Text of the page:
Could 16 and 17 year olds have a say in the marriage law postal survey?

Update – 11 August – 6.05pm The Minister for Finance and Acting Special Minister of State, Mathias Cormann, has given statements to journalists pursuing this issue. It echoes (but more concisely) the advice of the AEC that 16 and 17 year olds are not on the roll, and so will not be able to take part in the survey.

Update – 11 August – 5.45pm The Australian Electoral Commission has tweeted to say that speculation that 16 and 17 year olds would be allowed to take part in the survey is incorrect. They refer to the practice of  only “provisionally” enrolling 16 and 17 years. I’d argue that the provisions of the Act set out below has the effect of enrolling 16 and 17 year olds, but prevents them from voting until they turn 18.

The argument can be easily resolved by an amended or new Treasurer’s Direction to the ABS.

But as it stands at the moment, I don’t think it’s as clear cut as the AEC makes it to be in their statement.

 

Could over 47, 000 16 and 17 year olds who have made an application to be on the Electoral Roll, to have practical effect when they turn 18, be entitled to a say in the ABS marriage law survey?

While 16 and 17 year olds are barred from voting, they may currently make a claim to be on the electoral roll, and would be considered to be on the roll, other than for the purpose of an election.

The Treasurer’s direction for the postal survey defines elector as:

       elector means a person:

(a)    enrolled on the Commonwealth electoral roll at the end of 24 August 2017; or

(b)   who has made a valid application for enrolment on the Commonwealth electoral roll before the end of 24 August 2017.

The Electoral Act permits 16 and 17 year olds to make a “claim” to be on the Electoral Roll. Section 100 states:

(1)  A person who:

                     (a)  has turned 16, but is under 18, years of age; and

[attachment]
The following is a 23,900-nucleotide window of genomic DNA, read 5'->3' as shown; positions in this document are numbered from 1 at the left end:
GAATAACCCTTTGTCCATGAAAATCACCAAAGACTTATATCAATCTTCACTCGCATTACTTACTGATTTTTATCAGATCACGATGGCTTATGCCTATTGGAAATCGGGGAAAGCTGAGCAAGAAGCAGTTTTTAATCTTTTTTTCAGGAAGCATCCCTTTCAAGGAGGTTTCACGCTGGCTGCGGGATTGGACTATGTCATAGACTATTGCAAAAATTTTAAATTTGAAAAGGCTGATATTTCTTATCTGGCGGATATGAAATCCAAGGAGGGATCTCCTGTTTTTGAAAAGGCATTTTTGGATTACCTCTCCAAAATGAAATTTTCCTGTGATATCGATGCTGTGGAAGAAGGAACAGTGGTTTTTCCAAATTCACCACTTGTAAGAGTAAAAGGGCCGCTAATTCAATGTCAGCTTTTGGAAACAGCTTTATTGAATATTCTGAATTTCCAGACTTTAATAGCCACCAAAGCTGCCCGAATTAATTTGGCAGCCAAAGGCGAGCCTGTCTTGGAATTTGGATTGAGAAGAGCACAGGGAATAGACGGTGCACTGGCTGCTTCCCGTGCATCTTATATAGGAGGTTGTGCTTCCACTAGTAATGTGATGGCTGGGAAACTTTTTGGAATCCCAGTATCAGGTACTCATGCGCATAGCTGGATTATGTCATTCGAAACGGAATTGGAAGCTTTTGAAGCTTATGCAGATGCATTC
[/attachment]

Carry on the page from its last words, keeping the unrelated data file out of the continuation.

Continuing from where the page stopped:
(b)  would be entitled, in respect of residence at an address, to be enrolled for a Subdivision if he or she were 18 years of age;

may send or deliver a claim to have his or her name placed on the Roll for that Subdivision to the Electoral Commissioner.

Section 93 then ensures that people who have made a claim but are under 18 cannot vote until they turn 18.

But the wording does establish a position that these under 18 year olds are on the Roll – they just cannot vote.

 (3)  An elector:

                     (a)  whose name has been placed on a Roll in pursuance of a claim made under section 100; and

                    (b)  who has not attained 18 years of age on the date fixed for the polling in an election;

is not entitled to vote at that election.

Subsection 93(4) then goes on say that a person with such a claim is not taken to be on the roll only “in relation to an election”. That is, for any other purpose, say a postal survey, it might be argued they would be on the Roll.

(4)  Notwithstanding section 100 or any enrolment in pursuance of a claim made under that section, for the purposes of this Act in its application in relation to an election, a person who has not attained 18 years of age on the date fixed for the polling in that election shall not be taken to be:

                     (a)  entitled to be enrolled on a Roll; or

                     (b)  enrolled on a Roll.

According to AEC figures, 47, 805 16 and 17 year olds were enrolled as at June 2017. (The fact these are recorded in the number of electors reinforces the argument that they are counted as being on a Roll.)

The present wording of the Treasurer’s Direction definition of elector would also seem to cover 16 or 17 year olds who lodged a valid application to be on the roll before 24 August.

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